Backgrounder: Annual Report 2018–2019
The Commissioner of Official Languages’ 2018–2019 Annual Report is divided into four chapters and contains four recommendations.
Federal government’s progress
- Commitment to modernize the Official Languages Act
- Canada’s 2018-2020 National Action Plan on Open Government calls for improved accessibility and availability of documents in both official languages.
- Some improvements to the Official Languages (Communications with and Services to the Public) Regulations
- Progress on language rights with the tabling of an Indigenous languages bill.
Some systemic issues
- The division of official languages responsibilities within the government is confusing and inefficient.
- Basic language rights are still not being respected consistently in Canada.
- Members of the public can’t always get service in the official language of their choice from federal institutions, even when they have the right.
- Federal employees can’t always work in the official language of their choice in designated bilingual regions.
- Official language minority communities aren’t always consulted or heard when the government implements new policies or changes programs.
- Members of the public don’t always get important security information in the official language of their choice.
- Citizens can’t always vote in the official language of their choice, even though it’s a fundamental right.
- The Commissioner of Official Languages recommends that the Prime Minister table a bill on modernizing the Official Languages Act by 2021.
- The Commissioner of Official Languages recommends that, before the end of fiscal year 2019‒2020, the Prime Minister clarify official languages roles and responsibilities in the federal government, taking into account the following five principles in order to ensure an effective official languages governance structure:
- Establish clear direction and leadership at the most senior levels of the federal government.
- Establish a consistent accountability framework.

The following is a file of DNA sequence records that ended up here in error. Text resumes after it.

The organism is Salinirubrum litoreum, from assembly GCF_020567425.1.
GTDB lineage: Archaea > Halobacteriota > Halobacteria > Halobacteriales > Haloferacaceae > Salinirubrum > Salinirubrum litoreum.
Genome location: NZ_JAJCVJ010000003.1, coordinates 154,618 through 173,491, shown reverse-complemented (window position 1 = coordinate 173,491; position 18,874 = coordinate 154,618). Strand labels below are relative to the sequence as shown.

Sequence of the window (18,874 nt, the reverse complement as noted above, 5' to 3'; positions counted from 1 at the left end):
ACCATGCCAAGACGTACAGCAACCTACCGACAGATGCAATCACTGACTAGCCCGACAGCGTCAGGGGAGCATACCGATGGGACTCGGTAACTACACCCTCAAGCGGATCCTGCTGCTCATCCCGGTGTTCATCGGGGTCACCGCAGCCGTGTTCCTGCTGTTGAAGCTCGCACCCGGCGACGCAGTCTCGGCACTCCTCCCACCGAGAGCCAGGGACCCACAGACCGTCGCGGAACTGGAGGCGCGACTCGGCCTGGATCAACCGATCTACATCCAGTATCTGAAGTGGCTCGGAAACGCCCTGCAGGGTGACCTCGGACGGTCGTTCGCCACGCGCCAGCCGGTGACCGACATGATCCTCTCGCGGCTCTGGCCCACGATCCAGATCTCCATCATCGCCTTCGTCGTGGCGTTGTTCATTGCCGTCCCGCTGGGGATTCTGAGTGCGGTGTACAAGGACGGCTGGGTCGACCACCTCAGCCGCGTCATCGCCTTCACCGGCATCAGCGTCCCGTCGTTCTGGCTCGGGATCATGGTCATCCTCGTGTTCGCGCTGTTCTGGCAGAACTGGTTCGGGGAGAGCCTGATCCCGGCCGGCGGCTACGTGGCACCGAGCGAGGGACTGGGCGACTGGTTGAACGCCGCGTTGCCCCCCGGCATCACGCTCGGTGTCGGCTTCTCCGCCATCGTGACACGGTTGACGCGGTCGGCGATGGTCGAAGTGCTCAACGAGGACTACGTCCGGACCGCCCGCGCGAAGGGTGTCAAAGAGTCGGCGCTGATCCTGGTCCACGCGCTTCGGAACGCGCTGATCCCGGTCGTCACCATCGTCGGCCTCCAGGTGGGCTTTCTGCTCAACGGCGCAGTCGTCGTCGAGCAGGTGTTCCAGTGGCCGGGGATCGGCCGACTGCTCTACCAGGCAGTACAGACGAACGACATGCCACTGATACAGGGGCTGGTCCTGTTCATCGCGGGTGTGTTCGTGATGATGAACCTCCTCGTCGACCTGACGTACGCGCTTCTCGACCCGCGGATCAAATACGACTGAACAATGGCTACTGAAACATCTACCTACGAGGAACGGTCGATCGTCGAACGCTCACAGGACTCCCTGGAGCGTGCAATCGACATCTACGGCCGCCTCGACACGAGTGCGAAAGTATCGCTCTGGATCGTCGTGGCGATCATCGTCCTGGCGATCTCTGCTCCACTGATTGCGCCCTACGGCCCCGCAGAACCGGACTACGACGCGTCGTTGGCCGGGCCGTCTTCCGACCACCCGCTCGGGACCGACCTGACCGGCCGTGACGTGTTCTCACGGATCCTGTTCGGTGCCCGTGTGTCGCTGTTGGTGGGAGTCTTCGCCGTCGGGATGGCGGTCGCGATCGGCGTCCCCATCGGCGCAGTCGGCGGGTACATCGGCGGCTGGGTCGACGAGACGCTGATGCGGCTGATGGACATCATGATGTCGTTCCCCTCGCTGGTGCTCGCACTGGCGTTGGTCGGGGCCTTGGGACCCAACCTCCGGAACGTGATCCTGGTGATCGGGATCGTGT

- Make official languages a top priority and a key aspect of government planning and activities.
- Ensure effective stewardship of official languages.
- Address setbacks while ensuring ongoing progress toward the substantive equality of official languages.
- The Commissioner of Official Languages recommends that, when entering into agreements that directly concern official language minority communities, such as those under the Protocol for Agreements for Minority-Language Education and Second-Language Instruction, the Minister of Official Languages:
- consider adding specific clauses that require the provinces and territories to consult with official language minority communities and to take their needs into account; and
- clarify these language clauses and include transparency mechanisms that will enable the federal government to measure compliance by the provinces and territories.
- For the proposed measures and initiatives in the Action Plan for Official Languages 2018–2023: Investing in Our Future to have a tangible and meaningful impact on the development of official language minority communities, the Commissioner of Official Languages recommends that the Minister of Official Languages:
- develop and publish an accountability framework by June 2020 that includes strict results assessment mechanisms for federal institutions that play a role in the action plan; and
- take a transparent approach in setting the terms and conditions for the investments set out in the action plan.
Admissible complaints in 2018–2019
In 2018–2019, the Office of the Commissioner of Official Languages received 1,087 admissible complaints. The distribution of complaints by part or section of the Act is as follows:
- 50.6%: Communications with and services to the public (Part IV)
- 19.5%: Language of work (Part V)
- 2.0%: Equitable participation (Part VI)
- 1.1%: Advancement of English and French (Part VII)
- 26.2%: Language requirements of positions (Part XI, section 91)
- 0.6%: Other parts of the Act (Parts III and IX)
Admissible complaints over 10 years (2009–2010 to 2018–2019) by province and territory
|Location of incident||2009
|Newfoundland and Labrador||11||6||11||8||18||12||14||28||16||24|
|Prince Edward Island||17||7||3||3||4||4||2||5||2||7|
|National Capital Region (Quebec)||93||57||49||49||37||64||121||92||96||156|
|National Capital Region (Ontario)||141||209||200||152||182||193||351||429||307||336|
|Total||1,477Table note *||981||518||415||476||550||725||1,018||894||1,087|